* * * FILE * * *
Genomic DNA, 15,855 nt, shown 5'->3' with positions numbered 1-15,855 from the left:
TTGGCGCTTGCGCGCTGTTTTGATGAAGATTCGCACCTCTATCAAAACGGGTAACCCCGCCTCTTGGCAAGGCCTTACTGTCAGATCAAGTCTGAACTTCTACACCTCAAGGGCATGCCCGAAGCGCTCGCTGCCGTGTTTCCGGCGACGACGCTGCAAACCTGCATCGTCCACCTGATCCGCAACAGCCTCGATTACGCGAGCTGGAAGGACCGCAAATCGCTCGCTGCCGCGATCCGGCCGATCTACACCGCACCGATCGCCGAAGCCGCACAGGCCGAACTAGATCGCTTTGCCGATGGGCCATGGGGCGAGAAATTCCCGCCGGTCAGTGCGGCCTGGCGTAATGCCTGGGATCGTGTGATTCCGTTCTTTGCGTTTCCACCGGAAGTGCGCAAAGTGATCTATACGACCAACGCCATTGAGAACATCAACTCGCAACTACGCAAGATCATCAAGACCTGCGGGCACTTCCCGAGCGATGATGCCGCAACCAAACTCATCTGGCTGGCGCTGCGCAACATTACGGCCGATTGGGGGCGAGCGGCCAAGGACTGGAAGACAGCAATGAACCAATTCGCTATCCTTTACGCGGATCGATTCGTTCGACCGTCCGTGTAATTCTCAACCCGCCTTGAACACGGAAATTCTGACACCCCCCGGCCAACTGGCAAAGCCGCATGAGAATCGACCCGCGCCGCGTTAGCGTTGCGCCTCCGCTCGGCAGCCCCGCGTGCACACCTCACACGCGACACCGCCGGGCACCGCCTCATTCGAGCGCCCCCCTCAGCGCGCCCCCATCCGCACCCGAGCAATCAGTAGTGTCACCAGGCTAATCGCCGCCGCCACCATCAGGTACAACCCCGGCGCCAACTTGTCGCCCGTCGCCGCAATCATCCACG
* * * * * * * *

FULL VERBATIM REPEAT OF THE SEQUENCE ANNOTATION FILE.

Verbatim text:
Genomic DNA, 15,855 nt, shown 5'->3' with positions numbered 1-15,855 from the left:
TTGGCGCTTGCGCGCTGTTTTGATGAAGATTCGCACCTCTATCAAAACGGGTAACCCCGCCTCTTGGCAAGGCCTTACTGTCAGATCAAGTCTGAACTTCTACACCTCAAGGGCATGCCCGAAGCGCTCGCTGCCGTGTTTCCGGCGACGACGCTGCAAACCTGCATCGTCCACCTGATCCGCAACAGCCTCGATTACGCGAGCTGGAAGGACCGCAAATCGCTCGCTGCCGCGATCCGGCCGATCTACACCGCACCGATCGCCGAAGCCGCACAGGCCGAACTAGATCGCTTTGCCGATGGGCCATGGGGCGAGAAATTCCCGCCGGTCAGTGCGGCCTGGCGTAATGCCTGGGATCGTGTGATTCCGTTCTTTGCGTTTCCACCGGAAGTGCGCAAAGTGATCTATACGACCAACGCCATTGAGAACATCAACTCGCAACTACGCAAGATCATCAAGACCTGCGGGCACTTCCCGAGCGATGATGCCGCAACCAAACTCATCTGGCTGGCGCTGCGCAACATTACGGCCGATTGGGGGCGAGCGGCCAAGGACTGGAAGACAGCAATGAACCAATTCGCTATCCTTTACGCGGATCGATTCGTTCGACCGTCCGTGTAATTCTCAACCCGCCTTGAACACGGAAATTCTGACACCCCCCGGCCAACTGGCAAAGCCGCATGAGAATCGACCCGCGCCGCGTTAGCGTTGCGCCTCCGCTCGGCAGCCCCGCGTGCACACCTCACACGCGACACCGCCGGGCACCGCCTCATTCGAGCGCCCCCCTCAGCGCGCCCCCATCCGCACCCGAGCAATCAGTAGTGTCACCAGGCTAATCGCCGCCGCCACCATCAGGTACAACCCCGGCGCCAACTTGTCGCCCGTCGCCGCAATCATCCACG